7.       A lower front end on the bike: I remember when I got my first Ironman bike (a fairly basic Giant Defy), I kept lowering and lowering the front end, and being surprised how much faster it got with every incremental lowering. I seem to be able to hold contorted positions quite well. The bike I raced on in Lausanne was my road bike, and for the Ironman training rides I’d done, for comfort, I’d got quite a high front end on it. I could “slam” the stem, drop the whole front end by about 3cm, and it would give me good speed gains.

8.       An aero bottle: Marginal gains indeed, but I’d raced in Lausanne with a big chunky standard bottle on my down tube. Getting a smaller aero bottle would help.

9.       Quicker tyres and tubes: I’d used standard butyl tubes and Continental GP 5000 tyres in Lausanne. Ideally they’d be 25mm, but then they wouldn’t fit my time trial bike (I’ve only got one set of race wheels which are interchangeable between bikes). I could run latex tubes (lighter and faster) and also faster tyres (which are less puncture resistant). I thought a lot about this. It’s high-risk. You put everything into training and getting fit – do you run faster tyres and tubes which mean you’re more likely to puncture? If you puncture, it’s game over, you’ll be winning nothing… in the end I bought latex tubes and Vittoria Corsa Speed tyres (which do indeed feel very thin), but I haven’t installed them yet…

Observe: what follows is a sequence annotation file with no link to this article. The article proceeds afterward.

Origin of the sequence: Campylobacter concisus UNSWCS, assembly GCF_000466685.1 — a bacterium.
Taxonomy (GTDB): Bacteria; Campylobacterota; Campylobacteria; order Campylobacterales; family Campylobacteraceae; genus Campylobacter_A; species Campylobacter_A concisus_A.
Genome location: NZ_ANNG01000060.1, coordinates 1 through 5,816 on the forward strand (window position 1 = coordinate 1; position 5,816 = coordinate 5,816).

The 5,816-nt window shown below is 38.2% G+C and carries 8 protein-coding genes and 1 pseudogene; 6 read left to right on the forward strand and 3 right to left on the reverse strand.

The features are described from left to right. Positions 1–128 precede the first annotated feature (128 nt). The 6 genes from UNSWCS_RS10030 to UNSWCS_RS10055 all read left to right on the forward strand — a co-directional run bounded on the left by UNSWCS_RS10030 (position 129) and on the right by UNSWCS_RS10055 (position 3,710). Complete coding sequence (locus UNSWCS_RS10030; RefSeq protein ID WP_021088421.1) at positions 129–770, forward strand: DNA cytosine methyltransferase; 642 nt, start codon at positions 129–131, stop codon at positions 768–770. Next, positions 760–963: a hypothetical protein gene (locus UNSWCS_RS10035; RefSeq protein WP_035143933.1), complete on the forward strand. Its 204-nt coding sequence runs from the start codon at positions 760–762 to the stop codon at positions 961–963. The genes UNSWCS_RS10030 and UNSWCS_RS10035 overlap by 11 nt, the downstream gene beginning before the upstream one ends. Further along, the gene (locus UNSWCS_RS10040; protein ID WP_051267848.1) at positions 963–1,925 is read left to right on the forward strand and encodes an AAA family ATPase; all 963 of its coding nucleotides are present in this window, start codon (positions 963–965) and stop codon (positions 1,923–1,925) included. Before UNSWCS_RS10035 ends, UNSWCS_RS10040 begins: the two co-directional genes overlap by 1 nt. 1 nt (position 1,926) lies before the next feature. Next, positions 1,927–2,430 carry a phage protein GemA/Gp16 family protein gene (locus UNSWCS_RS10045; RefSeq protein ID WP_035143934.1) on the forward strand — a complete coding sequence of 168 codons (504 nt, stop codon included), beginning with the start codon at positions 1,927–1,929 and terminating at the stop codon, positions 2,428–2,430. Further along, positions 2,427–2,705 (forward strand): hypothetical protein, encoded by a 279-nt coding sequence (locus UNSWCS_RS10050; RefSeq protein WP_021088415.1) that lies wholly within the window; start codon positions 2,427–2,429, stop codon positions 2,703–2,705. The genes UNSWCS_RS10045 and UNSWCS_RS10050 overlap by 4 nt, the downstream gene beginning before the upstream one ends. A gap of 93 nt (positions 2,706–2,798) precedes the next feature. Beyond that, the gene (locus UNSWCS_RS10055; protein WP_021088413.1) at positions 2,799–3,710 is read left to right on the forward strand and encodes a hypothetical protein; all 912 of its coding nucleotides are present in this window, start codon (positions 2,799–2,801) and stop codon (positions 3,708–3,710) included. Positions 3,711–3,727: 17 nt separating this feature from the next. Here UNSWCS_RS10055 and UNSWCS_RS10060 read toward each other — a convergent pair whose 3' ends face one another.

10.   Shoe covers: I can cover my bike shoes to make them more aerodynamic. I bought aero shoe covers on a trip to the Tour of Flanders in 2014 and was mocked. A couple of months later I did 3:59:39 for a 100 mile time trial, wearing the shoe covers. I don’t think I’d have broken 4 hours if I hadn’t been wearing them… mock all you like but I’ll take the sub-4…

11.   A waxed racing chain: You really can buy speed. I usually install a new chain just before any big races. You can buy specially-treated racing chains which are proven to be faster.

12.   Shimano kit: I’d been using Sram stuff on my road bike. Over the winter, a shifter snapped off. I’ve got a friend who’s a bike mechanic. He offered me an old set of Shimano Ultegra stuff for a good price. He said it would be compatible, and indeed it was. It’s probably slightly better equipment, slightly lighter, and the brake hoods are much better in terms of being able to grab onto them and get down in an aerodynamic position.

13.   Shaved legs and arms: I never thought I’d do this. Specialized, a major player in the world of bikes, did a wind tunnel test which showed that shaved legs save 60-80 seconds per hour on the bike. You’re probably also faster in the swim with shaved legs (assuming of course it’s a non-wetsuit swim).

14.   Specific run training: Last year I went to Lausanne with Ironman run training in my legs. If I had specific short-course run training in my legs, I am sure I could run faster.